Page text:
Abstract

New chemical data from a widespread Precambrian stratigraphic unit, the Popple Hill Gneiss in the northwest Adirondacks, have meaning for depositional setting and correlation of Grenville metasediments. Average chemistry of the predominant rock type is appropriate for dacite volcanics rather than the previously proposed elastic sediments. Particularly unsuitable for shale are the high total alkali, Na2O, and SiO2 content; slightly peraluminous composition; and low index of chemical alteration.

This gneissic unit and leucogneisses of probable ash-flow-tuff origin lower in the section (Hyde School Gneiss) are interpreted as massive volcanic outpourings within a platformal-type sedimentary sequence. A recently proposed caldera complex in anorogenic or rift-related environments is an appropriate setting, but vulcanism interrupted as well as preceded carbonate deposition. Popple Hill and Hyde School Gneisses belong to a common depositional sequence with associated metasedimentary units and should be placed in the same stratigraphic group.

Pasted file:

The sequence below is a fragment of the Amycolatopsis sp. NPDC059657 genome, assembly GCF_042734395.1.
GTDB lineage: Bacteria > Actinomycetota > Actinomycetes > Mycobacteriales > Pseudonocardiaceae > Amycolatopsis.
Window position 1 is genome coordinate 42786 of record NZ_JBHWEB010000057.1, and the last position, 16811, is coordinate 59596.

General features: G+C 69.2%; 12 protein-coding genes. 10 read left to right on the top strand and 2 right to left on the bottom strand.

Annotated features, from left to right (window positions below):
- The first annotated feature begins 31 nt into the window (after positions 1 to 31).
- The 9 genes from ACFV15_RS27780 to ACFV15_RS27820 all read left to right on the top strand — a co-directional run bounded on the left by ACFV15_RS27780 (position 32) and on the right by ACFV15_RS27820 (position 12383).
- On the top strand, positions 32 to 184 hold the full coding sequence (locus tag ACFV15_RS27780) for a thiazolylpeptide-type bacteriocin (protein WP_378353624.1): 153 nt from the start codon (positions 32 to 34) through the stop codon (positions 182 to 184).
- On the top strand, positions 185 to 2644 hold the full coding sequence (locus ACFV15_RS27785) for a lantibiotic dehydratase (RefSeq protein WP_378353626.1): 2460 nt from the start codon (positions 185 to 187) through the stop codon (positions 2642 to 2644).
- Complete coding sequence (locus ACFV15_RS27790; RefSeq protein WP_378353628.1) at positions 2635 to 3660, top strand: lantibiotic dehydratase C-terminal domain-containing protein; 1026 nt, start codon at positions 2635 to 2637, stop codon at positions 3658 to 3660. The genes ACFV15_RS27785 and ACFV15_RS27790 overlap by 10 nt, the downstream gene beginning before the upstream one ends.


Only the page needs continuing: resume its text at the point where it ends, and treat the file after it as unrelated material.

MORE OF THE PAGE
Popple Hill leucosomes are variable in shape and texture and, most likely, in age and mode of origin. Most are foliated and show grain size reduction; others cut each other and are isoclinally folded. Physical appearance seems unrelated to chemical composition. Confmement of leucosomes to Popple Hill Gneiss and chemical correlations with host mesosome suggest insitu origin and equilibration with mesosome. Many are enriched over mesosomes in K2O, Sr, Ba, and Rb; have low total REE and Zr; and have positive Eu anomalies. Restite is not readily observed. Such leucosomes could have formed throughout various phases of folding. Given the dry state of metamorphism as proposed elsewhere for the gneiss, metamorphic differentiation is a likely mode of origin. Other leucosomes with negative Eu anomalies and REE content similar to those of mesosome may be partial melts that formed during early Grenvillian metamorphism.

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